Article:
Systematic Review

By Dr. Ludovica Caterini , Dr. Martina Mezio , Dr. Martina Dari , Dr. Elisa Pacella , Dr. Denise Giovannoni
Corresponding Author Dr. Ludovica Caterini
Oral and Maxillo Facial Sciences Department, Orthognathodontics Unit, La Sapienza - Rome - Italy , - Italy
Submitting Author Dr. Ludovica Caterini
Other Authors Dr. Martina Mezio
Oral and Maxillo Facial Sciences Department, Orthognathodontics Unit, La Sapienza - Rome - Italy , - Italy

Dr. Martina Dari
Oral and Maxillo Facial Sciences Department, Orthognathodontics Unit, La Sapienza - Rome - Italy , - Italy

Dr. Elisa Pacella
Oral and Maxillo Facial Sciences Department, Orthognathodontics Unit, La Sapienza - Rome - Italy , - Italy

Dr. Denise Giovannoni
Oral and Maxillo Facial Sciences Department, Orthognathodontics Unit, La Sapienza - Rome - Italy , - Italy


dental agenesis, congenitally missing lateral incisors, associated dental anomalies, orthodontics

Caterini L, Mezio M, Dari M, Pacella E, Giovannoni D. Clinical features of maxillary lateral incisor agenesis and associated dental anomalies: a systematic review. WebmedCentral ORTHODONTICS 2017;8(10):WMC005341

This is an open-access article distributed under the terms of the Creative Commons Attribution License(CC-BY), which permits unrestricted use, distribution, and reproduction in any medium, provided the original author and source are credited.
Submitted on: 20 Oct 2017 05:42:46 PM GMT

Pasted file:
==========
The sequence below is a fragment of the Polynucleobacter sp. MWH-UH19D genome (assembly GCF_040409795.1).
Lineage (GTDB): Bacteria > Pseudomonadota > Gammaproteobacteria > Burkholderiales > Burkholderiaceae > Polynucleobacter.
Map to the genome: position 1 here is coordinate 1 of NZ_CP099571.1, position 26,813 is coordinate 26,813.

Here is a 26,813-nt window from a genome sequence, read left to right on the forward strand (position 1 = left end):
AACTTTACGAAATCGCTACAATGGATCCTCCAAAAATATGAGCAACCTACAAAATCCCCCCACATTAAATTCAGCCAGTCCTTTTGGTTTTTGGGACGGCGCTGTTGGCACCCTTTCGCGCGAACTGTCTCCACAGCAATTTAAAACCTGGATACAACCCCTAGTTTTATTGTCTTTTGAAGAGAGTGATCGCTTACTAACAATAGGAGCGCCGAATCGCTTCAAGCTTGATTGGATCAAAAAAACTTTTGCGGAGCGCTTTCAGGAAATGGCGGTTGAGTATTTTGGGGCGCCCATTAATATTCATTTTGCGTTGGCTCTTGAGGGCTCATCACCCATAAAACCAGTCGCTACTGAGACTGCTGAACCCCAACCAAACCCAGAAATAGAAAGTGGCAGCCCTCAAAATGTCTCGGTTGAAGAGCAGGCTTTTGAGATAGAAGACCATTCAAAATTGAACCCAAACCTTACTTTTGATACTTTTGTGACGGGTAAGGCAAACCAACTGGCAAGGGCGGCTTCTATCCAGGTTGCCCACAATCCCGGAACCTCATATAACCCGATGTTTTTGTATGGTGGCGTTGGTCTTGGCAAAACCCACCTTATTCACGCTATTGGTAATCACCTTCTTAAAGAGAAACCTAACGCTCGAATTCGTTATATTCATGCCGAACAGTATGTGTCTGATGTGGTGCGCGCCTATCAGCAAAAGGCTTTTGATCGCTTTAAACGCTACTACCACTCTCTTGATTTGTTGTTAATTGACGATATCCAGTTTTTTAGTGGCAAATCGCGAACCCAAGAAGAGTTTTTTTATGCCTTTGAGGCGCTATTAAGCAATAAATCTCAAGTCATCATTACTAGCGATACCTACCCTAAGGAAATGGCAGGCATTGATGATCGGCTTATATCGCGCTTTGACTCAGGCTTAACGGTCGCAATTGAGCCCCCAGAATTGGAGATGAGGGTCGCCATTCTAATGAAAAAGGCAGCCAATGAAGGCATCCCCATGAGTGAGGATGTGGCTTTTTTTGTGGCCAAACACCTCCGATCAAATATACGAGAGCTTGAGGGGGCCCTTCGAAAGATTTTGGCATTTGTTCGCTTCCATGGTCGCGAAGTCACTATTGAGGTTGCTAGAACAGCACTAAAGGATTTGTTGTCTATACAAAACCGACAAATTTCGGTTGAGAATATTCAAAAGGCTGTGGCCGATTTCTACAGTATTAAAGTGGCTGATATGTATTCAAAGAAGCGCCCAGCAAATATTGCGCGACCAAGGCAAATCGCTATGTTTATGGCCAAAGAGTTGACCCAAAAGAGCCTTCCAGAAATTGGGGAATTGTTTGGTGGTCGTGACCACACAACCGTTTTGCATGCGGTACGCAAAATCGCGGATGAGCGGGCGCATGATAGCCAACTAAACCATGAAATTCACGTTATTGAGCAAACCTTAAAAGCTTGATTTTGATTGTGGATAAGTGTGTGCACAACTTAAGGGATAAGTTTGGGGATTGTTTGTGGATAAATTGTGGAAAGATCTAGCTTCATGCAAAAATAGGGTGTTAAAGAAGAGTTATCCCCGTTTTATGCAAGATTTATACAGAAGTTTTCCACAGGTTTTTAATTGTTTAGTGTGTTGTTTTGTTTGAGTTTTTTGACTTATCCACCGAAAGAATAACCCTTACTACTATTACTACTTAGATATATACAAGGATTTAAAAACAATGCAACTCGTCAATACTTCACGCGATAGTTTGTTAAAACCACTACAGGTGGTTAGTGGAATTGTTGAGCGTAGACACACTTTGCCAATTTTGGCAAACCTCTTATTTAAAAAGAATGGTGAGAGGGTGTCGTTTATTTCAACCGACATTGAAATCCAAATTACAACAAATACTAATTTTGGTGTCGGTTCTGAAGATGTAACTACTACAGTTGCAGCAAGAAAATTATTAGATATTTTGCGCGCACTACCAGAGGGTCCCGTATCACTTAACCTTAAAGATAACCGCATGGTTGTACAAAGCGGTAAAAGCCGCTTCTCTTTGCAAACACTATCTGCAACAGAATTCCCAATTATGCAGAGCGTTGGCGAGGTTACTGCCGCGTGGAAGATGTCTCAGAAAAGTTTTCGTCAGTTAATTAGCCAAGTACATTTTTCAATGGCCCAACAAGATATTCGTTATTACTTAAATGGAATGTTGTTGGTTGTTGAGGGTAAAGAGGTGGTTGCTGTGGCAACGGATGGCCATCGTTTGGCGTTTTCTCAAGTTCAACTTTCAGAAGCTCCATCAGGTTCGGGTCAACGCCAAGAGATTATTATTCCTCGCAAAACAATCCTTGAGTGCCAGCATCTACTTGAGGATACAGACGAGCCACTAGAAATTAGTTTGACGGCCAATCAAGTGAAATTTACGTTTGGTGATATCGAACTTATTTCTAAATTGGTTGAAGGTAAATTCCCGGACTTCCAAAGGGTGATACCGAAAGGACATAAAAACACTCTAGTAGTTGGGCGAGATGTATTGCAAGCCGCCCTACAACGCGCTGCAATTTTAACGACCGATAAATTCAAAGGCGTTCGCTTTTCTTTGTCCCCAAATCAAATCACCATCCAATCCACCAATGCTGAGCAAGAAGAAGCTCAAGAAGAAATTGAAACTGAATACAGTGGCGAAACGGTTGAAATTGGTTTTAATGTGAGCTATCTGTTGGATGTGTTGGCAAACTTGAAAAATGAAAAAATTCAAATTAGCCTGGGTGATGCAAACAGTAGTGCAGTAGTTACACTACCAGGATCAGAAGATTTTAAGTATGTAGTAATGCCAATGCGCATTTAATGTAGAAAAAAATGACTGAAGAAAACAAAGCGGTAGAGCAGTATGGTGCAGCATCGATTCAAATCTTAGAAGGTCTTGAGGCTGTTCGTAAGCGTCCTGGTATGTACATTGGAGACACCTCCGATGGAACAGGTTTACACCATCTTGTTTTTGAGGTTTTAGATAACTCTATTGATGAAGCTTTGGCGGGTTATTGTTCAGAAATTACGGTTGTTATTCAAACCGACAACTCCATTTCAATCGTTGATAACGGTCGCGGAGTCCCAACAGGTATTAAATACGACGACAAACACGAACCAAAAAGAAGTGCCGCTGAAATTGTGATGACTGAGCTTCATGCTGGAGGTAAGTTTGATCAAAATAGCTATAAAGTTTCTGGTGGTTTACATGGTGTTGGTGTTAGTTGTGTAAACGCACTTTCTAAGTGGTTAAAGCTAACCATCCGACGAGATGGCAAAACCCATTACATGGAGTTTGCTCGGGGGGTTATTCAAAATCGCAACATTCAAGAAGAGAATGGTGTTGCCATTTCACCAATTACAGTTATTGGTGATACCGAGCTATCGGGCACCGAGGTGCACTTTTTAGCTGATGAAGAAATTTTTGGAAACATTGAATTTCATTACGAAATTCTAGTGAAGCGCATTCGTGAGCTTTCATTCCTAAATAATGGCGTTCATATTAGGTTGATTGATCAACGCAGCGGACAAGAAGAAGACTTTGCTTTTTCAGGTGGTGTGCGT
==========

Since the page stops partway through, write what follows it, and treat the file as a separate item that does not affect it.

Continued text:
Published on: 24 Oct 2017 06:55:01 AM GMT


The maxillary lateral incisor is the second most frequently missing tooth in the dental arch.

The aim of this study was to review literature data for  maxillary lateral incisor agenesis, unilateral and bilateral, and associated dental anomalies in an orthodontic population.

Research suggests that several clinical features are commonly seen, dental anomalies commonly associated with agenesis of maxillary lateral incisors should be investigated in adults and especially in young people for early diagnosis, which is crucial for the orthodontist in order to design a proper therapeutic plan.


Tooth agenesis is one of the most common congenital anomalies occurring in the permanent dentition. The condition concerns the non-development of six or more teeth. It can occur as part of a recognised genetic syndrome or as a nonsyndromic isolated trait1.

Agenesis is the result of a disorder of the dental lamina during the training process. Should anomalies occur during the calcification and dental gems formation processes, the dental lamina may remain involved and damaged giving rise to phenomena of dental absence that can be total or partial, affecting both the dental elements of the deciduous and permanent dentition. Although local, systemic and genetic factors have been implicated in the aetiology of this anomaly, the extent to which genetic and environmental factors are involved remains unknown2,3.